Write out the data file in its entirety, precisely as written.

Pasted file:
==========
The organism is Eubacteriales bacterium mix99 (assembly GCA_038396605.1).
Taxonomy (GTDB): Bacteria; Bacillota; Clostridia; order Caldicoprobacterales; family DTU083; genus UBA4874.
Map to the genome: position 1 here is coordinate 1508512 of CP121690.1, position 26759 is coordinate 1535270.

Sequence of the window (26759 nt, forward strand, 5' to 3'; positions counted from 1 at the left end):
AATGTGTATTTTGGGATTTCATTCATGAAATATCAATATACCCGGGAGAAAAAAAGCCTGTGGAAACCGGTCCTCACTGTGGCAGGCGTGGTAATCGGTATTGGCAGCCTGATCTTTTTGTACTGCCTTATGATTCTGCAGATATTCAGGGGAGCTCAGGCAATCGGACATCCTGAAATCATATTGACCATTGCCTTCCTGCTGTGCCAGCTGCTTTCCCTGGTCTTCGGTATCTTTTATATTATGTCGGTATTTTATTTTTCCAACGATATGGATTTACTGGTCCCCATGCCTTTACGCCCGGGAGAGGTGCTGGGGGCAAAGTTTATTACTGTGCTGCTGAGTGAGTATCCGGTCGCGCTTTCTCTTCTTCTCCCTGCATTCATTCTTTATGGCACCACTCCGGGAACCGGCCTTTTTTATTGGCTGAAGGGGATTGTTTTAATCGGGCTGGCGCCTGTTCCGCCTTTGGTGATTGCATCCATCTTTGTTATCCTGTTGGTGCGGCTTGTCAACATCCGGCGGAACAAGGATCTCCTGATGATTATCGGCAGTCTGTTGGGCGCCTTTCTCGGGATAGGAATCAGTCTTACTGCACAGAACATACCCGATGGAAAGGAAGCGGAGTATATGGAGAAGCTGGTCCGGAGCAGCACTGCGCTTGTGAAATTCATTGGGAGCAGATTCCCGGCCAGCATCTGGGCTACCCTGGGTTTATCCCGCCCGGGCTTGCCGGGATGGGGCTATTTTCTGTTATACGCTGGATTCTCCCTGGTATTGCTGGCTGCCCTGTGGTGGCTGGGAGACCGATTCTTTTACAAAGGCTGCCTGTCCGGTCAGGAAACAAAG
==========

The organism is Eubacteriales bacterium mix99 (assembly GCA_038396605.1).
Taxonomy (GTDB): Bacteria; Bacillota; Clostridia; order Caldicoprobacterales; family DTU083; genus UBA4874.
Map to the genome: position 1 here is coordinate 1508512 of CP121690.1, position 26759 is coordinate 1535270.

Sequence of the window (26759 nt, forward strand, 5' to 3'; positions counted from 1 at the left end):
AATGTGTATTTTGGGATTTCATTCATGAAATATCAATATACCCGGGAGAAAAAAAGCCTGTGGAAACCGGTCCTCACTGTGGCAGGCGTGGTAATCGGTATTGGCAGCCTGATCTTTTTGTACTGCCTTATGATTCTGCAGATATTCAGGGGAGCTCAGGCAATCGGACATCCTGAAATCATATTGACCATTGCCTTCCTGCTGTGCCAGCTGCTTTCCCTGGTCTTCGGTATCTTTTATATTATGTCGGTATTTTATTTTTCCAACGATATGGATTTACTGGTCCCCATGCCTTTACGCCCGGGAGAGGTGCTGGGGGCAAAGTTTATTACTGTGCTGCTGAGTGAGTATCCGGTCGCGCTTTCTCTTCTTCTCCCTGCATTCATTCTTTATGGCACCACTCCGGGAACCGGCCTTTTTTATTGGCTGAAGGGGATTGTTTTAATCGGGCTGGCGCCTGTTCCGCCTTTGGTGATTGCATCCATCTTTGTTATCCTGTTGGTGCGGCTTGTCAACATCCGGCGGAACAAGGATCTCCTGATGATTATCGGCAGTCTGTTGGGCGCCTTTCTCGGGATAGGAATCAGTCTTACTGCACAGAACATACCCGATGGAAAGGAAGCGGAGTATATGGAGAAGCTGGTCCGGAGCAGCACTGCGCTTGTGAAATTCATTGGGAGCAGATTCCCGGCCAGCATCTGGGCTACCCTGGGTTTATCCCGCCCGGGCTTGCCGGGATGGGGCTATTTTCTGTTATACGCTGGATTCTCCCTGGTATTGCTGGCTGCCCTGTGGTGGCTGGGAGACCGATTCTTTTACAAAGGCTGCCTGTCCGGTCAGGAAACAAAG